Best Statement of Brand Values – Cheerios
Last year Cheerios generated a big controversy among the small minded by featuring an interracial family in a TV spot. Despite the micro-uproar from a small but vocal population of ultra-conservative activists, the brand stood by the ad. In their Super Bowl spot, the brand brought back the same family in an even bigger way – firmly cementing the brand in the minds of many families and moms (a key target audience for the brand) as being above any sort of bigotry and willing to ignore the small critics instead of bowing to unreasonable demands as many other large brands might have been willing to do in the face of any sort of negative publicity. Standing for something, and taking the risk that you might anger a small group of people is the best way to demonstrate that your brand has real values behind it … and it’s not just trying desperately to please everyone.
Worst Statement of Brand Values – Chevrolet
Featuring emotional stories of farm animals seems to always be a popular Super Bowl ad theme, perhaps thanks to Budweiser’s long series of ads with Clydesdales. Unlike those ads that typically tell entertaining emotional stories, the Chevrolet ad with a creepy title of “Romance” features a lonely bull that a farmer is taking to “meet” a lot of cows on another farm. The whole ad is like some sort of male fantasy gone wrong, where male farmers high five each other while the deep baritone of the voiceover guy intones “hellooo ladies” as the bull sees dozens of cows he is meant to “romance.” I’m male and even I was turned off by the tone of the ad. The worst part is that it is such a step backward from the much better “Woman and her truck” ad that the brand produced last year.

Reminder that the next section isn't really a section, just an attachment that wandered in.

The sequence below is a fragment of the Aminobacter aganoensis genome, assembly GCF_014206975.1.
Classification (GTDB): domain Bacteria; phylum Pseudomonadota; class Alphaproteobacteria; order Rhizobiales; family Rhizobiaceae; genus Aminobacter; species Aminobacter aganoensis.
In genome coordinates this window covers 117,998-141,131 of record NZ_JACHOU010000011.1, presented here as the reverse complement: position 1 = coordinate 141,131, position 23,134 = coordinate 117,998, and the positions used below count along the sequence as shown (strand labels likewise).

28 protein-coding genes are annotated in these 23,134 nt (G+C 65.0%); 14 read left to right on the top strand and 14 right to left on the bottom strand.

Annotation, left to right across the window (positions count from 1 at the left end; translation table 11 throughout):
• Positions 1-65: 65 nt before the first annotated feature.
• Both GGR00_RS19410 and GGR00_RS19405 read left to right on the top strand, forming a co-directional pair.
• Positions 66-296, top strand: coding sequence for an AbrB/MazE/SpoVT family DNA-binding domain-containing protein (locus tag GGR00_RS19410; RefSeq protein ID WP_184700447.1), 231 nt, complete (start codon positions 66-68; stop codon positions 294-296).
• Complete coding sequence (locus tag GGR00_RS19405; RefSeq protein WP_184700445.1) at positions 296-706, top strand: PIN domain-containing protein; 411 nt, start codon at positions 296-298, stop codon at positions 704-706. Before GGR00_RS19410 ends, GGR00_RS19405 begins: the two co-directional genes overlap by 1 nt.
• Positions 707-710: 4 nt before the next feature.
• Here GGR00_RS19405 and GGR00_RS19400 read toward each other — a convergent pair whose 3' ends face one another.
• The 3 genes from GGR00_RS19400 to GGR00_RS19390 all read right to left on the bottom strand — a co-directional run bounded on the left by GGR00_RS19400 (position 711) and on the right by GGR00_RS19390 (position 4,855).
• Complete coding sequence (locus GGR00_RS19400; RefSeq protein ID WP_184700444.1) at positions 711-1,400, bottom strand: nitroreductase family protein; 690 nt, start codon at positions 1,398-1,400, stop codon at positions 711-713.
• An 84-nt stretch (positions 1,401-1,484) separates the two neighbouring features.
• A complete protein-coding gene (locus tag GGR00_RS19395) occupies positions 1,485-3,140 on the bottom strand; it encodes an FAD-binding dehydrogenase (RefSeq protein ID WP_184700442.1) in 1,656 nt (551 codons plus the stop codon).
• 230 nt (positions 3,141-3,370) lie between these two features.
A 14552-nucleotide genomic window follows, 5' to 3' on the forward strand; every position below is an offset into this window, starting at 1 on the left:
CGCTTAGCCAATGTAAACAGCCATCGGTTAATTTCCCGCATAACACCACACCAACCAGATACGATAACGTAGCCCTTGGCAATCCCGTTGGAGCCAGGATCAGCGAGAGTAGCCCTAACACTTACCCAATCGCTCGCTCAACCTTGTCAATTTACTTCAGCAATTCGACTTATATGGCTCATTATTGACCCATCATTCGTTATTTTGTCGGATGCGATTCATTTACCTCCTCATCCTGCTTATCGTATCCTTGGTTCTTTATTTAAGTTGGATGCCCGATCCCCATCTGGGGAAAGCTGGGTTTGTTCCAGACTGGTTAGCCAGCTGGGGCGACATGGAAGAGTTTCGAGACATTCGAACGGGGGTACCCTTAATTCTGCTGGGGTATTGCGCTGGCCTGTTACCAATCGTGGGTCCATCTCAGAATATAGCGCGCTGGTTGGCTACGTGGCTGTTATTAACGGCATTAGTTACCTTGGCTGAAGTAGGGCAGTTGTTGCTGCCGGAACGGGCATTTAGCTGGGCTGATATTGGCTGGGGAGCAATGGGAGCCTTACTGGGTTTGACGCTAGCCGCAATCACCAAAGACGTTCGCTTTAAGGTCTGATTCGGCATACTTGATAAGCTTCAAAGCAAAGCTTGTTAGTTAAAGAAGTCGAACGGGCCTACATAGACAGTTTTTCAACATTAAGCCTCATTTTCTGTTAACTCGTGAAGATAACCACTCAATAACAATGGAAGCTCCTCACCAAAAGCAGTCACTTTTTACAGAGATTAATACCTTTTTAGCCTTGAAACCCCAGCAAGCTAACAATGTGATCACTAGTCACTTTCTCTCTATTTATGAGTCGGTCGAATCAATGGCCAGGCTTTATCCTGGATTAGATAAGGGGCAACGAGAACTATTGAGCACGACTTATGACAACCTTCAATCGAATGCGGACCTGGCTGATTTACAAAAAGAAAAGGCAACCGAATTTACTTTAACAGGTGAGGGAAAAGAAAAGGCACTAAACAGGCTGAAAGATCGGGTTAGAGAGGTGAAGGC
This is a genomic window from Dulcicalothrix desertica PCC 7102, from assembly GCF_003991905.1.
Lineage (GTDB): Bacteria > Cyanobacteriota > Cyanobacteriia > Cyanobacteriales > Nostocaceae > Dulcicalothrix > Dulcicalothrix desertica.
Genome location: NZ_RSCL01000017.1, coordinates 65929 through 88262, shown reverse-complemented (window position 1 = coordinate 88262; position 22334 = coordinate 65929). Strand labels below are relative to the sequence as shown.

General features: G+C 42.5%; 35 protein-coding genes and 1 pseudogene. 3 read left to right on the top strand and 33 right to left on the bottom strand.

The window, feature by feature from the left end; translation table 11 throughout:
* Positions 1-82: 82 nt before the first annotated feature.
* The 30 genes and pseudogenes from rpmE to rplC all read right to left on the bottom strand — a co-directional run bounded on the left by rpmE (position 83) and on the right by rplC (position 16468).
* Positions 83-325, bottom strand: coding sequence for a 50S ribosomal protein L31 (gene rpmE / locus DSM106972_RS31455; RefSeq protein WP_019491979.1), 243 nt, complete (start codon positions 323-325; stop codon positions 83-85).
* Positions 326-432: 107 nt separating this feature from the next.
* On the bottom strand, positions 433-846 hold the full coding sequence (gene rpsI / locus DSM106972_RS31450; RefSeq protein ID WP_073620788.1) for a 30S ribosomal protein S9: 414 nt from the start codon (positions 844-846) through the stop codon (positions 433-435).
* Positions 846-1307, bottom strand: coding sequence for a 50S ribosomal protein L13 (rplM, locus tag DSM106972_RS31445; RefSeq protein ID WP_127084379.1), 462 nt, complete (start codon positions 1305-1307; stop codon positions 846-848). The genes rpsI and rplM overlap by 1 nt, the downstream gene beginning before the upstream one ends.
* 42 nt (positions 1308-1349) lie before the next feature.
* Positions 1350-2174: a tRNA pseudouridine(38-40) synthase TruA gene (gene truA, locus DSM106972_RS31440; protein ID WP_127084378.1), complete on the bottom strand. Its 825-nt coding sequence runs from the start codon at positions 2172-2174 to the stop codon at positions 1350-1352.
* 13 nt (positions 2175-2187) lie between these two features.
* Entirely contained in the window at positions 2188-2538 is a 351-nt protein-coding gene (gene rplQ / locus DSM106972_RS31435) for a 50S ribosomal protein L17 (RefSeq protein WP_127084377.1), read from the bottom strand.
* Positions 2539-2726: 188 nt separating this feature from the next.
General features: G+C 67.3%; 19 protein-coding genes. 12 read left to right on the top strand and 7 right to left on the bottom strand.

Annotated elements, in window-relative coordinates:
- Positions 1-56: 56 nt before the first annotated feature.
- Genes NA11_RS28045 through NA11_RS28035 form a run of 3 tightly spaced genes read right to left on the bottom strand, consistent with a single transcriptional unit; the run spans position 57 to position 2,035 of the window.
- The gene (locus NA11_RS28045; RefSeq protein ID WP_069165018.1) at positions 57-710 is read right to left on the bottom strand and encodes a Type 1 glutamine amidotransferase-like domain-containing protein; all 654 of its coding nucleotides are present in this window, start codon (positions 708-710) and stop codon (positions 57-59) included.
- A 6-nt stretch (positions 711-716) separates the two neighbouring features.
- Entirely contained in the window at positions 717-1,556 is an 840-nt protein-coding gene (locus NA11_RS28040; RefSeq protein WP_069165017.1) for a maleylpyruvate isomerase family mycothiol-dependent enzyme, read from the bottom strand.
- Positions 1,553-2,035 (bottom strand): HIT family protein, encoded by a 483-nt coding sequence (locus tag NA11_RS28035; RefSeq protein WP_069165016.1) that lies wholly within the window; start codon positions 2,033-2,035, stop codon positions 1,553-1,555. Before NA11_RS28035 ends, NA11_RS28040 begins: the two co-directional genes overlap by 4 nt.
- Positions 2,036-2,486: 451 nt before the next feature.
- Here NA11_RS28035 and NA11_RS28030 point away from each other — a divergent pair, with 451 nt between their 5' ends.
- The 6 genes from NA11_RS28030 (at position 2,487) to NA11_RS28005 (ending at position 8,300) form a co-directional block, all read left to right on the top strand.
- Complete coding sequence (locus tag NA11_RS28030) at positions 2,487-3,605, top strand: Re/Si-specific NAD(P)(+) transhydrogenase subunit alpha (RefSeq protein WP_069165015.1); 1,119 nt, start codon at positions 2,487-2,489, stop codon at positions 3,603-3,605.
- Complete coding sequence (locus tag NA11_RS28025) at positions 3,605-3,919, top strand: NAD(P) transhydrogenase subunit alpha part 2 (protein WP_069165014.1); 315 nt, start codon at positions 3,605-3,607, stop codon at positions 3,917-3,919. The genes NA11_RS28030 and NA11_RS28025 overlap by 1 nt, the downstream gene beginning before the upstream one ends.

Best PreGame Strategy – SodaStream
In a world where ads often get censored or banned for overtly sexual references, SodaStream brilliantly submitted an ad featuring celebrity spokesperson Scarlett Johansson taking a direct dig at two of the Super Bowl’s largest advertisers/sponsors – Coca-Cola and Pepsi. For years, the manufactured controversy around the banned Super Bowl ad was the unique domain of Go Daddy. This year, however, Go Daddy’s spots seemed almost mainstream, while Israeli company Sodastream’s uncensored ad” used the final line “sorry, Coke and Pepsi” as fuel to get their ad initially banned … and therefore lots of media attention in the meantime. And ultimately a new version aired during the big game without the reference to competitors.
Worst Pre-Game Strategy – H&M
One of the keys to capitalizing on a great pre-game strategy that is focused on building anticipation is to actually have a strong payoff. The H&M spot featuring David Beckham in his underwear seems like a clear winner. After all, what woman (and some men) don’t want to see that? And the pre-game ads invited watchers to choose to see him #covered or #uncovered. The payoff, unfortunately, was just one of the ads that was already available instead of some sort of extended cut or a different way to build the story. It was a big missed opportunity and proof that building up an ad featuring a celebrity can work … but sometimes you do need to save a little mystery for the actual ad itself instead of giving everything away right up front.
Best Understanding Of Target Audience – Hyundai